Post-Project Reviews: A Practical Tactic to Nurture Expertise

Learning is a foundational part of Gauge culture. In our ten years of business, we’ve learned the power of exposing ourselves to new ideas and perspectives. Inspiration can come from any corner, so we pull from a diverse range of resources across many industries and organizations.

Innovation is especially important in eCommerce, so we make room for learning every day. We use structured opportunities—team workshops, webinars, conferences, and Required Reading—and informal opportunities like our Weekly Research & Development afternoon, casual conversations, and a Slack channel for sharing articles and ideas. Learning is useless without practical application, so as we learn, we examine how we can put new insights to work in practical, everyday ways.

One of our most popular learning methods is our Gauge book club. Our inaugural book was Implementing Value Pricing: A Radical Business Model for Professional Firms by Ronald J. Baker. It’s become one of our favorites and it’s made a big impact on both what we do and how we do it. Implementing Value Pricing sparked a huge shift in our approach to partnership. Another practical takeaway we’ve come to love: Post-Project Reviews.

An Elegant Model from the US Army

Our Post-Project Reviews began with an idea from Implementing Value Pricing. In it, the author recommends a tactic used by the US Army. The Army calls them After Action Reports, and Baker describes their process in detail. The model is actually quite light and elegant. It centers around 4 simple questions:

  1. What was supposed to happen?
  2. What actually happened?
  3. What were the positive and negative factors here?
  4. What have we learned and how can we do better next time?

Step 1: The Meeting

We hold our own version of After Action Reports after every client launch or internal project. We call our Post-Project Reviews. Often we start the process by sending these four questions to every Gauge team member involved in the project. This helps us shift from focusing on today’s tasks into “pause and review” mode. Then we get together in one room to debrief and go over the project in detail.

As a founder and the Operations Director, I collaborate with the Project or Account Manager to moderate the conversation. We guide the team through each question, dig into areas that need more discussion or clarification, and make sure everyone contributes. I take careful notes as we flow through the meeting and identify things to address.

Because everyone understands the purpose of these discussions, we can keep them productive and positive. The purpose is to identify what we can improve as a team. That’s it. We don’t assign blame, vent, or get personal. We assume everyone has valuable insight and a unique perspective. This foundation makes it possible to use a “Nothing is off-limits” approach, because we’re aligned in a shared goal.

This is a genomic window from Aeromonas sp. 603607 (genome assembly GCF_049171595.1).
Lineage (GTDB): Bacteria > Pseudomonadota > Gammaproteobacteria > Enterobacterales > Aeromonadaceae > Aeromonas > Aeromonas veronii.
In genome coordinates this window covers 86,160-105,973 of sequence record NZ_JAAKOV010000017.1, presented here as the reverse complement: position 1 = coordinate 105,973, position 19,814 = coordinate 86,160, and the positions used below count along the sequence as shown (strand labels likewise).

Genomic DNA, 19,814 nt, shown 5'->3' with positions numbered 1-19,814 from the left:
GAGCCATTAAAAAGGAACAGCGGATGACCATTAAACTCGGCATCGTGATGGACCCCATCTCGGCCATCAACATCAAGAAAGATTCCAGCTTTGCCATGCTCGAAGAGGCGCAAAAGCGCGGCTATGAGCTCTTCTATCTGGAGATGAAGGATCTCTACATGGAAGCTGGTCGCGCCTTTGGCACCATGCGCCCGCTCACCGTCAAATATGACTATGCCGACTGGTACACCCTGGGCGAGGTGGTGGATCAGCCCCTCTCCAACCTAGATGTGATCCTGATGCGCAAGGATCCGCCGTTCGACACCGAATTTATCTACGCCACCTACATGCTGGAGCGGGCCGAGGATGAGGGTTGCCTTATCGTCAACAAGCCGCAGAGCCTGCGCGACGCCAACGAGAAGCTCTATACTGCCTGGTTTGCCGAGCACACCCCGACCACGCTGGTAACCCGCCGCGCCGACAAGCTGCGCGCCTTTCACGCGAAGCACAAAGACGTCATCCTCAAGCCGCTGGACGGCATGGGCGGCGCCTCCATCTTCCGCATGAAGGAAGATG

Step 2: Closing the Loop with Practical Action

After the discussion, we clean up our notes and make them available to the whole team on our shared Google Drive and internal Knowledge Base. Then it’s time for the critical last step: Taking action. Sometimes this means making small process tweaks, or simply keeping a lesson in mind in future situations. Sometimes it prompts a big change.

One recent Post-Project Review made it clear that we needed to optimize some critical systems and communications. This week, we launched a new internal project to make positive changes at every level. Once this project is complete, the insights of one project team will have made our entire team more effective and efficient.

Why Do We Do It?

Many organizations invest in individual growth and development, but that’s not enough. Without a way to aggregate the lessons we all learn, that critical information winds up in a silo, where it can only help one person or department.

Post-Project Reviews are an avenue to learn from each other’s successes and mistakes, so we can grow as a collective unit. Now we don’t have to learn the same lessons over and over again—a crucial mistake any organization must avoid for long-term growth. Essentially, Post-Project Reviews are a pragmatic tactic to democratize our expertise across the entire team. We’re better equipped to create success for every client.

Why This Model?

The US Army model’s simplicity appealed to us. At Gauge, we use five key Guiding Principles to inform everything we do. This model hits two of them square on the head: (1) Add Lightness, and (2) Ask the Hard Questions. It fills the need and fits our natural culture.

Making the Story Great

Another Guiding Principle we all believe in: Make the Story Great. Our goal is to work with you, a client and partner, to create a fantastic story of success. Post-Project Reviews roll several ideas into one; we go the extra mile, strive for deeper communication, and learn from our mistakes so we don’t repeat them. By investing in the big things and the small things, we create a thriving partnership that authors a better story for your business.

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